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- Author or Editor: Robert M. Jacobs x
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Objective—To identify serum biochemical and hematologic variables, as measured in the week before parturition, that predict postpartum retention of the placenta (RP) in dairy cows.
Design—Retrospective cohort study.
Animals—1,038 cows in 20 commercial dairy herds.
Procedures—Serum concentrations of fatty acids (FAs), β-hydroxybutyrate, cholesterol, glucose, urea, and calcium and blood leukocyte, neutrophil, lymphocyte, monocyte, and eosinophil counts were determined. These variables were evaluated for an association with development of RP by use of a multivariate logistic regression model. Parity, season of par-turition, existence of twins or dystocia, body condition score, and vitamin E treatment were included in the model as covariates.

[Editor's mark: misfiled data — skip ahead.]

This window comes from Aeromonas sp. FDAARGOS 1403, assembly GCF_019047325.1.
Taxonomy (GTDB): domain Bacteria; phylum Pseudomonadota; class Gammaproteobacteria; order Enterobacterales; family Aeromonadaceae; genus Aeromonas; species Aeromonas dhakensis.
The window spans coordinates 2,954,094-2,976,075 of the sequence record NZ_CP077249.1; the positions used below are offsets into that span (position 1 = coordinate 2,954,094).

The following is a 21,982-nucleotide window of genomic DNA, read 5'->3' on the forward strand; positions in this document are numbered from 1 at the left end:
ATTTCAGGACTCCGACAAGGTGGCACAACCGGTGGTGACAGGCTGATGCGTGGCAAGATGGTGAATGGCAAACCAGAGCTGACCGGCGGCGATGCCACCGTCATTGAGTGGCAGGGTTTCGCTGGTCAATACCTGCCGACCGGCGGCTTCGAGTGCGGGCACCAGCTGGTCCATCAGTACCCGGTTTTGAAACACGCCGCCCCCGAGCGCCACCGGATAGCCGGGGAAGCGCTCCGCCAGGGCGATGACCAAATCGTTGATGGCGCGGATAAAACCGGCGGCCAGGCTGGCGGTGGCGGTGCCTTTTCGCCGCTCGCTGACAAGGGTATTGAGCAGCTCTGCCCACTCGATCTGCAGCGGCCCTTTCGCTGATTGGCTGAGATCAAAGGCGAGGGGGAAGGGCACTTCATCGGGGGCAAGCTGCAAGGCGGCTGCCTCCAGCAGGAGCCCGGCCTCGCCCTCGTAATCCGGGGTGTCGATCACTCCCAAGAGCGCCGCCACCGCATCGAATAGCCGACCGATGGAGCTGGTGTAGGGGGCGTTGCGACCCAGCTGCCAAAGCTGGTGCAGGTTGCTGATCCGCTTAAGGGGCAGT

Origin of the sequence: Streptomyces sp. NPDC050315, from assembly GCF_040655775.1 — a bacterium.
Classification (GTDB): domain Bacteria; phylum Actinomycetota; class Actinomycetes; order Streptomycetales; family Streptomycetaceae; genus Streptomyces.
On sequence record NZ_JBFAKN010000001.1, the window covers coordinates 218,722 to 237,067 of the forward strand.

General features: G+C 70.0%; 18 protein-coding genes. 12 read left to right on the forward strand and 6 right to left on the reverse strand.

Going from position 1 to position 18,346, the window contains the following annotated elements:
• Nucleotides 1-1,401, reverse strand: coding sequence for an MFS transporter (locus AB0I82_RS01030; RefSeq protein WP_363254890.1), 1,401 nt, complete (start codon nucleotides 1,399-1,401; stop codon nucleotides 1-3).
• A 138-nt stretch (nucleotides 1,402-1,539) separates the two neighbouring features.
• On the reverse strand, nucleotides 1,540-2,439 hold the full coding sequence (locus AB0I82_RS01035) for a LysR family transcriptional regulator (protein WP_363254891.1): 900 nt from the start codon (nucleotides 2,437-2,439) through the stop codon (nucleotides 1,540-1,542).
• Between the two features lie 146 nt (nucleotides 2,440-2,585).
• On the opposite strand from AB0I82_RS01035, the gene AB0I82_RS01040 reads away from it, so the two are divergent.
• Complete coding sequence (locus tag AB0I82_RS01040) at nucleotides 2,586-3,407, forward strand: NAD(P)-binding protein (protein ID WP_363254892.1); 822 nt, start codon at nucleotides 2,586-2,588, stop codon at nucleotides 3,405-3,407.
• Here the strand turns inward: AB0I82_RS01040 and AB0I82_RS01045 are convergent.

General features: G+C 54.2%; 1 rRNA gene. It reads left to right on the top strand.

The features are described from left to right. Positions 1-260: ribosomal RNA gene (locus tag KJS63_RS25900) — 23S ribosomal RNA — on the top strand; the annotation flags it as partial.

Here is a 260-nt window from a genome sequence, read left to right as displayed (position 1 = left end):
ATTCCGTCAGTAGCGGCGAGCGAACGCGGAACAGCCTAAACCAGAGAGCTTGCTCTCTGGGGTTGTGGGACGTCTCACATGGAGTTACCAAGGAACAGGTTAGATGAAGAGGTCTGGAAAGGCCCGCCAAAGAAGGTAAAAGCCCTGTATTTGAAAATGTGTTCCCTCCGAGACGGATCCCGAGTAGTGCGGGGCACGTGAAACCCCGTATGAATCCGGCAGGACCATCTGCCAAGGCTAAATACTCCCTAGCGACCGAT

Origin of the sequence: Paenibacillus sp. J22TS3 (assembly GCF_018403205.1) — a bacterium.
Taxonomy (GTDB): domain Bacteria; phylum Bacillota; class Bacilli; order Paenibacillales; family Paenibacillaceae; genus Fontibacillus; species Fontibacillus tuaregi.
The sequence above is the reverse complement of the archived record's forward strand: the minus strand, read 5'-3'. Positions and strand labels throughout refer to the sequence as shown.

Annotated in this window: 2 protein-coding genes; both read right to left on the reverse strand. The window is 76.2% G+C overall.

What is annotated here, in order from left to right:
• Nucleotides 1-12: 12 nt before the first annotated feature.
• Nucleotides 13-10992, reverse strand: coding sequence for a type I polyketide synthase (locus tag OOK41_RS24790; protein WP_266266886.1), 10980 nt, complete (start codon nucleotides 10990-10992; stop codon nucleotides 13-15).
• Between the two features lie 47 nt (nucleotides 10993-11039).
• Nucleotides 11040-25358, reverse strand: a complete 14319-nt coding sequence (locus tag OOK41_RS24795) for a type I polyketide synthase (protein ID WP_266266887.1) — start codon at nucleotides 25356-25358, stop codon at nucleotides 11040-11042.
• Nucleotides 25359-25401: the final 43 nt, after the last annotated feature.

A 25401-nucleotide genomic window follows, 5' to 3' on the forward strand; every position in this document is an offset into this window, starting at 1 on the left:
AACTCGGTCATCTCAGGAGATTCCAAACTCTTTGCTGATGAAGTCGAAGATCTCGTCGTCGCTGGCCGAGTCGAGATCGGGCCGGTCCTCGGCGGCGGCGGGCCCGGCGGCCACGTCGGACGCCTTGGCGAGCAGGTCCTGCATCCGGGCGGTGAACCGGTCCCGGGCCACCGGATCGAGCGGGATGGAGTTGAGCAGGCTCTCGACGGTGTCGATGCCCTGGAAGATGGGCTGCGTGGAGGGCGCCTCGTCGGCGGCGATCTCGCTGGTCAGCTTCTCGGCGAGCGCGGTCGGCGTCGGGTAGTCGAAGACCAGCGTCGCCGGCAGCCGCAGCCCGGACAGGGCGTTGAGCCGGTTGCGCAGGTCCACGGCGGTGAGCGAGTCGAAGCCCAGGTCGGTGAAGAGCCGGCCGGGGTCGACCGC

Results—High serum concentrations of cholesterol and FAs were associated with an increased odds of RP. There was a 5% relative increase in the odds of RP for each 0.1 mmol/L increase in cholesterol or FAs concentration in the week before parturition. Season of parturition and twinning were also identified as risk factors.
Conclusions and Clinical Relevance—These associations indicated that prepartum energy metabolism contributes to the development of RP. Serum concentrations of cholesterol and FAs may be useful to identify cows with a metabolic abnormality or energy imbalance that might predispose them to RP and should be interpreted in conjunction with clinical risk factors such as twinning, dystocia, or parturient paresis.